--Vic
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I know two people that do that type of work. One is a legit contractor with all the overhead of insurance, truck, etc. He charges $40 an hour. The other is a side line cash under the table guy. He charges $20 an hour.
This is you SIL though. He may just want to help and do it for little more than actual cost. If so, buy him a bottle of his favorite adult beverage or take the kids out to a nice dinner.
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You might consider soliciting at least three bids from local contractors then agree with your son-in-law on which bid is fair value. That provides objective value estimation while still allowing for subjective considerations.
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On 9/9/2010 10:48 PM, RosemontCrest wrote:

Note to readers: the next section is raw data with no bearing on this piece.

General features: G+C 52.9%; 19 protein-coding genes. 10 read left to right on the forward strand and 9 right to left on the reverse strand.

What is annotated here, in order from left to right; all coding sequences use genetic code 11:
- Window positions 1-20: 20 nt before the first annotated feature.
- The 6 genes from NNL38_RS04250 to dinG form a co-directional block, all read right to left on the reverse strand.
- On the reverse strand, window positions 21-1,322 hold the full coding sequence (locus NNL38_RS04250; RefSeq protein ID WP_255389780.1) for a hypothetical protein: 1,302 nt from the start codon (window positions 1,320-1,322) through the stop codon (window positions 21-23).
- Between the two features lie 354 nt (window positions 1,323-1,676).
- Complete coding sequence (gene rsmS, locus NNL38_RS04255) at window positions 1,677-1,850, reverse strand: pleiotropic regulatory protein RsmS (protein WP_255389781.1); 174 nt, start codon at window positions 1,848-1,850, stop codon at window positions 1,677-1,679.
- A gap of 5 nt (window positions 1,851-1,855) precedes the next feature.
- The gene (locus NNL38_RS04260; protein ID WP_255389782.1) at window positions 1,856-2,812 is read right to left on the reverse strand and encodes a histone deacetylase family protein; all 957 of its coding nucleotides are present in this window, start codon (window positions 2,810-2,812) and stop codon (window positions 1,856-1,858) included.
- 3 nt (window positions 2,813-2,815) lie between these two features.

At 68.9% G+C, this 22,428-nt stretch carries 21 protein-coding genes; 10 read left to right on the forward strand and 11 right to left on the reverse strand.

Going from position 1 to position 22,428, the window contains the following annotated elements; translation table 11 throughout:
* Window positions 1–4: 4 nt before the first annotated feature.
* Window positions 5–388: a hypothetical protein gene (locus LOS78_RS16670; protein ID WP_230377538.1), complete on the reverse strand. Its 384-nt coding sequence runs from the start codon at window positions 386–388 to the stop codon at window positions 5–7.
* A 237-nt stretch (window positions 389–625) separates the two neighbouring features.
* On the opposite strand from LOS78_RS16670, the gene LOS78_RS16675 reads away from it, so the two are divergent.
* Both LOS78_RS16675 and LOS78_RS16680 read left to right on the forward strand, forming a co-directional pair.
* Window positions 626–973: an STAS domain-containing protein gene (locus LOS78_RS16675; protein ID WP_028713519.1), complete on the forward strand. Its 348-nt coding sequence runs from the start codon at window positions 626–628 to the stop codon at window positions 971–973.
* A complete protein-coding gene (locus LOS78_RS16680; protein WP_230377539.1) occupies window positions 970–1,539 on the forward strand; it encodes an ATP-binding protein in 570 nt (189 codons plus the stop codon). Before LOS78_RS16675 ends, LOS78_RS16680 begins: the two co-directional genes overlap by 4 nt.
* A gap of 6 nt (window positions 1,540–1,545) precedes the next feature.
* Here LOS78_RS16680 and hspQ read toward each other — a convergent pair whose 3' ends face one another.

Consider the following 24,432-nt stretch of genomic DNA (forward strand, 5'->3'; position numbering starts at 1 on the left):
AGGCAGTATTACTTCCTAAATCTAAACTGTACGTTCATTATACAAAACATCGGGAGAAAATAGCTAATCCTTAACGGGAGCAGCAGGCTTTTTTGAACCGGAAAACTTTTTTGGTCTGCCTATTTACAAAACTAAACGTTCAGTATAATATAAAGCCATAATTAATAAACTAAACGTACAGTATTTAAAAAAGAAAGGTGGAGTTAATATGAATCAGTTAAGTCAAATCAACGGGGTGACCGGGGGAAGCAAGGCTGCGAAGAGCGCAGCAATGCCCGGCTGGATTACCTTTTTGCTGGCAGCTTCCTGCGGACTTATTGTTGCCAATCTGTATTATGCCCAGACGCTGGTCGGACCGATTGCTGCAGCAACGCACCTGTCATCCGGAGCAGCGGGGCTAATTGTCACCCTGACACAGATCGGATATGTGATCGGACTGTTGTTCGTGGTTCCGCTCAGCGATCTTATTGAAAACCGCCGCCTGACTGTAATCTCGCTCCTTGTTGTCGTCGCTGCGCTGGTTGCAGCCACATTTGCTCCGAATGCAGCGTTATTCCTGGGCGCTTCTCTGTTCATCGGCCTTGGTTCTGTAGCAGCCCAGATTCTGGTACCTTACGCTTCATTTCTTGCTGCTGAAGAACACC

Understand the concept, and it is valid. However, I would feel a little guilty wasting the time of a tradesman that I KNEW I wasn't gonna use. That is sort of like using a local electronics or furniture store to 'test drive' something, then buying it online.
I think the next post, where somebody suggested 'pay him what he asks', and then conspire with daughter to get him a Really Nice bonus gift, is the way to go here. Or if they have kids, use your best guess of the difference between his bill and a SWAG of say, 50 bucks an hour, to put a donation in their college fund accounts. Justify it with 'I can afford it, and that is what I would have had to spend otherwise.'